"When I look at my brother Alex [a fellow England international whose career was cut short by injury] I realise how important it is to keep thinking the way I'm thinking, because when all is said and done, this is an amazing way to earn a living. Playing rugby at the elite level runs counter to all your senses: let's face it, there's no logic in wanting to make that tackle or hit that ruck, in willingly putting your head in that particular place. But to share those experiences with the people you play with ... how do I replicate that? I can't. I have business interests outside of the game and I'll develop those in the years to come, but it sure as hell won't give me the satisfaction I take from doing what I do now."

There speaks a true rugby man – a man who did not have to leave an established club like Harlequins for a newly-promoted side armed with nothing more than hopes and dreams but responded to the romantic lure of the unknown. Does he feel now that he has been banging that head of his against a brick wall?

He thinks for a second. "I suppose so," he replies, eventually. "I didn't come to Worcester to be involved in this kind of thing and the lack of progress has been bitterly frustrating. But I'd put it another way. I'd prefer to say I'm knocking chips out of the wall with my head. And if you remove enough chips, you know what happens to the wall."

Basement battle Clubs in danger

*One Premiership side will be relegated unless the winners of the second-tier Championship play-offs fail to meet promotion criteria – most unlikely in the case of the two favourites, Bristol and Exeter. If teams are level after the final round, the split will be based on matches won, followed by points difference. Should Worcester lose to Wasps this afternoon and again at Leeds a week tomorrow, only a freak of mathematics will stop them finishing bottom.

Fixtures

*Newcastle 9th (32 points, 5 wins): Leicester (home, tomorrow) Sale (away, 23 April) Wasps (home, 8 May)

*Sale 10th (31 pts, 6 wins): Bath (away, today) Newcastle (home, 23 April) Harlequins (away, 8 May)

*Leeds 11th (28 pts, 5 wins): London Irish (away, tomorrow) Worcester (home, 25 April) Bath (away, 8 May)

*Worcester 12th (25 pts, 3 wins): Wasps (home, today) Leeds (away, 25 April) Gloucester (home, 8 May)

BUY RUGBY WORLD CUP TICKETS

Have you tried new the Independent Digital Edition apps?
Life and Style
healthMeet the volunteer users helping to see if the banned drug can help cure depression and addiction
Arts and Entertainment
tvDick Clement and Ian La Frenais are back for the first time in a decade
Life and Style
tech
News
i100
News
Foo Fighters lead man Dave Grohl talks about the band's forthcoming HBO documentary series
people
News
i100
Caption competition
Caption competition
Latest stories from i100
Have you tried new the Independent Digital Edition apps?
Daily Quiz
Independent Dating
and  

By clicking 'Search' you
are agreeing to our
Terms of Use.

Career Services

Day In a Page

Thousands of teenage girls enduring debilitating illnesses after routine school cancer vaccination

Health fears over school cancer jab

Shock new Freedom of Information figures show how thousands of girls have suffered serious symptoms after routine HPV injection
Fifa President Sepp Blatter warns his opponents: 'I forgive everyone, but I don't forget'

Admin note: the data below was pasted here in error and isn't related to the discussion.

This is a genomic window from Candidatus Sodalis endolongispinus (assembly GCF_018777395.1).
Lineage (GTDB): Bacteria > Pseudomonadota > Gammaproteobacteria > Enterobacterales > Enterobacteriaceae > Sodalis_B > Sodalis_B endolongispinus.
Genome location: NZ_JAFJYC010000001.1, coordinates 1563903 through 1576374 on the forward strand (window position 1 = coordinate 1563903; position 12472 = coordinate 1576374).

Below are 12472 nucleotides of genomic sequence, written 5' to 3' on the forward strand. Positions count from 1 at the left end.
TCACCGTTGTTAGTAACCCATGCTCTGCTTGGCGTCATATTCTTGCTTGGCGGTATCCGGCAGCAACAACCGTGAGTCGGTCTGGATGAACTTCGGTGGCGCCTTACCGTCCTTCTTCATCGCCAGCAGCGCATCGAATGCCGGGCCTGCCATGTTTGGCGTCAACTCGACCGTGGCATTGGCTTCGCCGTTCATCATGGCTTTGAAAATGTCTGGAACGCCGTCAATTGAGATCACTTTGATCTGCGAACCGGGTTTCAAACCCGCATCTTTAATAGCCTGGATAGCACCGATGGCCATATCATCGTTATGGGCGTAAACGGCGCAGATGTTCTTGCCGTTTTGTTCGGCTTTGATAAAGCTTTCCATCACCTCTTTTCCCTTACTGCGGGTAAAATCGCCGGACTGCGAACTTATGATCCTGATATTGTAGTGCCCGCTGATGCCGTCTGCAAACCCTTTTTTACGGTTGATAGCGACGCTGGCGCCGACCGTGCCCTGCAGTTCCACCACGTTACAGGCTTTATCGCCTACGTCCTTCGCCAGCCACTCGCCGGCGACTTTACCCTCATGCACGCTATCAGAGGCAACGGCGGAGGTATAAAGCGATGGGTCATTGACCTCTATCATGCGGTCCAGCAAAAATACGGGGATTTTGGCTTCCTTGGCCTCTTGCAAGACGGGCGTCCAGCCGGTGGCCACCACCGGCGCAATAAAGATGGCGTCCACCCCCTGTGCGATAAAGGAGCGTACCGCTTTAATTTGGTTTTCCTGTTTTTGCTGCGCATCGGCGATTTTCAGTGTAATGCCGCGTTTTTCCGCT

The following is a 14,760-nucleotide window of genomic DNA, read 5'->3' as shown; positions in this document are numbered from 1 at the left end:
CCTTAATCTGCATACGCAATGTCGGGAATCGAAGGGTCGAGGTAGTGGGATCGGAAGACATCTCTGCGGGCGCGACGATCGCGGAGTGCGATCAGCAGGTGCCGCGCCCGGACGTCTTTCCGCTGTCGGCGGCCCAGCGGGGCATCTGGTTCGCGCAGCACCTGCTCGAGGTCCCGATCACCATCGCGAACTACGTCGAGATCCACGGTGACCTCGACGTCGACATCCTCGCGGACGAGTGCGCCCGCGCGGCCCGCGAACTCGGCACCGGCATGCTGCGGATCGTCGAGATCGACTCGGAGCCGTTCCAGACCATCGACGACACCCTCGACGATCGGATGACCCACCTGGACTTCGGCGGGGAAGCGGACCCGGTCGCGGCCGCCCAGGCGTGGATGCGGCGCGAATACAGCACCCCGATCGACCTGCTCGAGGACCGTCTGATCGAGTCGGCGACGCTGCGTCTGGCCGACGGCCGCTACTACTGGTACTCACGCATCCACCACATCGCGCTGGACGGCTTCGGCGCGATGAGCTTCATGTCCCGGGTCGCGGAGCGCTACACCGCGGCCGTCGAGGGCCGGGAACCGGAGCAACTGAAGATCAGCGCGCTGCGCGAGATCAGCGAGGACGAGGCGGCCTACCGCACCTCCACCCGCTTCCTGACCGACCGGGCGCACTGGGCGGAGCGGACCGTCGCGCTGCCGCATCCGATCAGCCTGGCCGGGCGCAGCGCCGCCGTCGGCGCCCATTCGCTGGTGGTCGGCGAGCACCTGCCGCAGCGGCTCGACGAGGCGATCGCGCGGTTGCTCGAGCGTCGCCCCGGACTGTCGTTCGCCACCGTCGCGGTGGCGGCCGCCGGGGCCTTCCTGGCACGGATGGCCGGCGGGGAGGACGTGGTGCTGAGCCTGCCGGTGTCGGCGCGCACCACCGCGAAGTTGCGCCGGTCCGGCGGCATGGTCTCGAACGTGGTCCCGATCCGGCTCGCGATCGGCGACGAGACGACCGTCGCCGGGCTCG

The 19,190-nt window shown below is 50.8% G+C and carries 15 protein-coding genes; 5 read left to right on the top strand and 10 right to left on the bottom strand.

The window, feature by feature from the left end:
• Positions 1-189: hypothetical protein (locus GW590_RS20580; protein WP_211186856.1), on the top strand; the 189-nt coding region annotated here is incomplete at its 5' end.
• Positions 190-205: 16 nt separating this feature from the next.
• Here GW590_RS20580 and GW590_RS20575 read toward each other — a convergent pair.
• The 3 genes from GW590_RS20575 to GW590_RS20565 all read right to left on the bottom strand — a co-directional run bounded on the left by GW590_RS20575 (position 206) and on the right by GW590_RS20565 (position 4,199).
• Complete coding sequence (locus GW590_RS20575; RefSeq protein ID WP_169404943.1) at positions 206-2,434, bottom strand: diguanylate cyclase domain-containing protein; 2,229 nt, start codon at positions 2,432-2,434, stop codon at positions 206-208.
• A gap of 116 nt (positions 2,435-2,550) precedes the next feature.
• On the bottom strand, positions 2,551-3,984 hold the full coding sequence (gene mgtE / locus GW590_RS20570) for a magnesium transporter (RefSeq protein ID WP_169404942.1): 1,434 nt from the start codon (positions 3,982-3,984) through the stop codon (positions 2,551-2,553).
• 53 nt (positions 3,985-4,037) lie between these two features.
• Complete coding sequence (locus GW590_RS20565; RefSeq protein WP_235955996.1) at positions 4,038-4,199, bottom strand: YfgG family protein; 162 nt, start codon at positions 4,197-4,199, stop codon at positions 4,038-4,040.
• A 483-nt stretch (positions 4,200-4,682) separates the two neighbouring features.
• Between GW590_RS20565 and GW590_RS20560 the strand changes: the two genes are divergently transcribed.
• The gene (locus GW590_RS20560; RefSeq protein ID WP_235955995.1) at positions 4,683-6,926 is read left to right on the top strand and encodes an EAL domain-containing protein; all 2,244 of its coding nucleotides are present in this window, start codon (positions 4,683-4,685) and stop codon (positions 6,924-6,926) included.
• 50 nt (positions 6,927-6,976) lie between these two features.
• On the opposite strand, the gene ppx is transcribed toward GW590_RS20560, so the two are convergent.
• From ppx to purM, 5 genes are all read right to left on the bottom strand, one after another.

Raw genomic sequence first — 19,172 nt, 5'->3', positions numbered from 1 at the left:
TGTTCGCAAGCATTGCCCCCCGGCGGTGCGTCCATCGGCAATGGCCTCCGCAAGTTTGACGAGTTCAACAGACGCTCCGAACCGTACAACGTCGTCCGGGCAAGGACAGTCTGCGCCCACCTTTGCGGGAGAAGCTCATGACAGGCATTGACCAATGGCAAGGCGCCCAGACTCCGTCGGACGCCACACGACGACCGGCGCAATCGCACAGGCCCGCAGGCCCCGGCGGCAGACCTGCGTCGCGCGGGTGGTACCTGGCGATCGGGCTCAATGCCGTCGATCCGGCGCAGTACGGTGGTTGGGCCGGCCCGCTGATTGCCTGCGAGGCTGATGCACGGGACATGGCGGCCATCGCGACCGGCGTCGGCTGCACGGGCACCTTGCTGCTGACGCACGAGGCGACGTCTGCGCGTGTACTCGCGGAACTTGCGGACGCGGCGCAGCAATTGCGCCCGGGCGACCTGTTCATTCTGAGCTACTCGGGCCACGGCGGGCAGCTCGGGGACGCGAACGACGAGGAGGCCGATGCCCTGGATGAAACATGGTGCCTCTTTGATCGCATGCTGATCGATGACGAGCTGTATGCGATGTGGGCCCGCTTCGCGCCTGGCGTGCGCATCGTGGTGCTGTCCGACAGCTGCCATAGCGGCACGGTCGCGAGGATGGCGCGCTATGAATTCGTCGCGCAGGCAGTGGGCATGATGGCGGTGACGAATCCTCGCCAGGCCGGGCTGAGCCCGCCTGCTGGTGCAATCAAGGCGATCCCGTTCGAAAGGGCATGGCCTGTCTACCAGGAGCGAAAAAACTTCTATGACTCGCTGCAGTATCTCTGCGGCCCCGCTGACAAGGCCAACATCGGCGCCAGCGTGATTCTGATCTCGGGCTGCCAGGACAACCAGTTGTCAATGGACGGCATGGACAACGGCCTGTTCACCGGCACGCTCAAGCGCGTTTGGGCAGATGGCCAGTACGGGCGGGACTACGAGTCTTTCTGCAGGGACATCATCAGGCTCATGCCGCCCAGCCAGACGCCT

'I forgive everyone, but I don't forget'

Fifa president Sepp Blatter issues defiant warning to opponents
Extreme summer temperatures will soon cause deaths of up to 1,700 more Britons a year, says government report

Weather warning

Extreme summer temperatures will soon cause deaths of up to 1,700 more Britons a year, says government report
LSD: Speaking to volunteer users of the drug as trials get underway to see if it cures depression and addiction

High hopes for LSD

Meet the volunteer users helping to see if it cures depression and addiction
Why the cost of parenting has become so expensive

Why the cost of parenting has become so expensive

Today's pre-school child costs £35,000, according to Aviva. And that's but the tip of an iceberg, says DJ Taylor
Fifa corruption: The officials are caught in the web of US legal imperialism - where double standards don't get in the way

Caught in the web of legal imperialism

The Fifa officials ensnared by America's extraterritorial authority are only the latest examples of this fearsome power, says Rupert Cornwell
Bruce Robinson: Creator of Withnail and I on his new book about Jack the Ripper

'Jack the Ripper has accrued a heroic aura. But I'm going after the bastard'

The deaths of London prostitutes are commonly pinned on a toff in a top hat. But Bruce Robinson, creator of Withnail and I, has a new theory about the killer's identity
Simon Stephens interview: The playwright on red-blooded rehearsals, disappointing his children - and why plays are like turtles

Simon Stephens interview

The playwright on red-blooded rehearsals, disappointing his children - and why plays are like turtles
Holidaying with a bike nut: Cycling obsessive Rob Penn convinces his wife to saddle up

Holidaying with a bike nut

Cycling obsessive Rob Penn convinces his wife to saddle up
Bill Granger recipes: Our chef pays homage to South-east Asia's palate-refreshing desserts

Bill Granger's fruity Asian desserts

Our chef's refreshing desserts are a perfect ending to a spicy, soy-rich meal
Fifa presidential election: What is the best way to see off Sepp Blatter and end this farce?

Michael Calvin's Last Word

What is the best way to see off Sepp Blatter and end this farce?
Mediterranean migrant crisis: 'If Europe thinks bombing boats will stop smuggling, it will not. We will defend ourselves,' says Tripoli PM

Exclusive interview with Tripoli PM Khalifa al-Ghweil

'If Europe thinks bombing boats will stop smuggling, it will not. We will defend ourselves'
Raymond Chandler's Los Angeles: How the author foretold the Californian water crisis

Raymond Chandler's Los Angeles

How the author foretold the Californian water crisis
Chinese artist who posted funny image of President Xi Jinping facing five years in prison as authorities crackdown on dissent in the arts

Art attack

Chinese artist who posted funny image of President Xi Jinping facing five years in prison